6661 A two-fold paper screen painted in ink and colour on a gold and sunago (sprinkled gold) ground with take (bamboo) in a river landscape.
Japan 17th century Edo period
Dimensions: H. 62¼” x W. 66¼” (158cm x 168cm)
A cluster of malachite green bamboo stalks stand upright in the left of the composition, with a single stem bending over to the right, drawing the eye to the smaller group of young bamboo which stand in the foreground. Squares of gold leaf lend a warm glow to the areas of sky and ground, whilst shimmering gold dust adds highlights to the soft clouds of mist which sit both in front and behind the bamboo. Through a small parting in the clouds, the edge of a rocky outcrop can be seen reaching into the dark waters of a stream.
Take (bamboo) represents strength, vitality and survival through adversity due to its delicate structure that bends in the wind, but never breaks. It has been known as one of the Shochikubai (Three Friends of Winter) since the 13th century in China, along with the plum and the pine, each symbolizing perseverance and integrity as they survive the winter without withering.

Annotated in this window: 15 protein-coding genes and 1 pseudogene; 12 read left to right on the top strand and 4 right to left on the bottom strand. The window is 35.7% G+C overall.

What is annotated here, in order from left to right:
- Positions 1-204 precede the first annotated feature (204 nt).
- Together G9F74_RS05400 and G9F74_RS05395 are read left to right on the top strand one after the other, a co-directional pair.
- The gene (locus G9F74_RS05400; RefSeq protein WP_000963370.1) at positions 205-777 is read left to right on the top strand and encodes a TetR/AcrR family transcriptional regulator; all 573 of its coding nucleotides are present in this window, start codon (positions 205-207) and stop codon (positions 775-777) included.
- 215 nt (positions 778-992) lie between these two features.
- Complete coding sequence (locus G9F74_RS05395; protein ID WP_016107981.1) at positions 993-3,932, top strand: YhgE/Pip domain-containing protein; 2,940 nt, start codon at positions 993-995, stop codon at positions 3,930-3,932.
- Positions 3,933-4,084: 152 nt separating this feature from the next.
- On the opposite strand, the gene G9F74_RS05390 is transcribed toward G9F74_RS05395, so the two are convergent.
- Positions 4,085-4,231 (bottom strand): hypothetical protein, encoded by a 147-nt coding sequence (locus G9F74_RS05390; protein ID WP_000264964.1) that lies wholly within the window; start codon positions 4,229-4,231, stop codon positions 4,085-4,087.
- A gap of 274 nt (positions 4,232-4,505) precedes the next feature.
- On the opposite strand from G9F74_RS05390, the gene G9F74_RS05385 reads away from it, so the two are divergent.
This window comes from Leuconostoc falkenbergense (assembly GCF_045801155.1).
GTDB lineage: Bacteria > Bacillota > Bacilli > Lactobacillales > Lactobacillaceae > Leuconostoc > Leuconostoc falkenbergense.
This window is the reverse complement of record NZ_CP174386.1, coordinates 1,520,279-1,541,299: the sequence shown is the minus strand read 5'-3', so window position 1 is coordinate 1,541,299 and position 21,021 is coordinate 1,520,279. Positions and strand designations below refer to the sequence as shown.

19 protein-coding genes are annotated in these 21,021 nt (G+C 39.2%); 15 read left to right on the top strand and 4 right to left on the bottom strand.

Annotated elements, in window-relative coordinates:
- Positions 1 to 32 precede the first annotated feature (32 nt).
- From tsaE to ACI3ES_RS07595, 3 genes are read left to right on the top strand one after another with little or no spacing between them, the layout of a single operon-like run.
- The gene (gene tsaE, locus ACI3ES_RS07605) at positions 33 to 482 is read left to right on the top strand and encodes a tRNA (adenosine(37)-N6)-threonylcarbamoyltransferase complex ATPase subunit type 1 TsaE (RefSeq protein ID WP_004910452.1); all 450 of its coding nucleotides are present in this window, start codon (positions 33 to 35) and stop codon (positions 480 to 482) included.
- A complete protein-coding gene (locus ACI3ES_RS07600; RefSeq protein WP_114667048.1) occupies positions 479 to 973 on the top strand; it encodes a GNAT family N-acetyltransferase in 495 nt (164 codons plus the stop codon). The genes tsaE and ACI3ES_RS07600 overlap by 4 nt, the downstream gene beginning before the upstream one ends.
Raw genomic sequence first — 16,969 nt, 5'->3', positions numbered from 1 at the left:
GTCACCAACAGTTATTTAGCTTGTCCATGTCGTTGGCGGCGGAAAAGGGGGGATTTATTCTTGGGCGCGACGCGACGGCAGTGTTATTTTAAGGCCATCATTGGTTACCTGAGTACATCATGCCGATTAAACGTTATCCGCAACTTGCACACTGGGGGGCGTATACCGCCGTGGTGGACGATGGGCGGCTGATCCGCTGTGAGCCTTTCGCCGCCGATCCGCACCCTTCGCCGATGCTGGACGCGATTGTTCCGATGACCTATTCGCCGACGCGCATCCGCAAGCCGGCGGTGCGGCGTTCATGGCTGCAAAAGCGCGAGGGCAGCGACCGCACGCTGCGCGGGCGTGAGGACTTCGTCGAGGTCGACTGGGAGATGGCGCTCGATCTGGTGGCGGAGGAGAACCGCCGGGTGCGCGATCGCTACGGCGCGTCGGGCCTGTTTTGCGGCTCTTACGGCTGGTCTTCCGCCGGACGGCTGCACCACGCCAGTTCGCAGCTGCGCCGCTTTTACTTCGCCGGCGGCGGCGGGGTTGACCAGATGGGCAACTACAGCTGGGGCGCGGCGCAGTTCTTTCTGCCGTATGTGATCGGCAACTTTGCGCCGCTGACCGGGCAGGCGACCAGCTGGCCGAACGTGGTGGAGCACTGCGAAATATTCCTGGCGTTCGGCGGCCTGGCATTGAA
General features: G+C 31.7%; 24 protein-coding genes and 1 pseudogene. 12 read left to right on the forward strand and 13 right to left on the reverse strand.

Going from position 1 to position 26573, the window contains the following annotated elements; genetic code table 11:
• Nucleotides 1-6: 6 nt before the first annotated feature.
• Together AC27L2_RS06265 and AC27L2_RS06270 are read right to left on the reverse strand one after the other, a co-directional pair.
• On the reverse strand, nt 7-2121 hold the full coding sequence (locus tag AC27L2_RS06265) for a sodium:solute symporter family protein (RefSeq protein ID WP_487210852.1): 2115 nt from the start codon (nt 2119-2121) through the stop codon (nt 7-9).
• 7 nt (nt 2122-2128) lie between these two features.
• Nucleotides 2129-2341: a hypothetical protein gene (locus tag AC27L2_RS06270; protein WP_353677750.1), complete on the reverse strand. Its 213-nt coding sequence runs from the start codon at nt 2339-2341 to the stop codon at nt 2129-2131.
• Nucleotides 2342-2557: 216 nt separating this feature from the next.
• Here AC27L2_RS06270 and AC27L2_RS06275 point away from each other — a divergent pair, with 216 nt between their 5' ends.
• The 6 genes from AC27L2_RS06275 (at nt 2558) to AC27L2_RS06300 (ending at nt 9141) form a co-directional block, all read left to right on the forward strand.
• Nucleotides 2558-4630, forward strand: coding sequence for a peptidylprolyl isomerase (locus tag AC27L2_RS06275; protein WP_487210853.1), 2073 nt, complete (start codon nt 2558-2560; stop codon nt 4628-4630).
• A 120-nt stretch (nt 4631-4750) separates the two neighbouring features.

Grows and grows
Learn from him and
You, too, will flourish forever
Haiku by Otagaki Rengetsu (1791-1875) on bamboo: Written at the age of 80 (1870)
n.b. this screen was originally fusuma (sliding doors)
For a similar example see: Sequel to Masterpieces of Folding Screens of the Momoyama period through the Meiji era. pp. 62-63, pl. 33.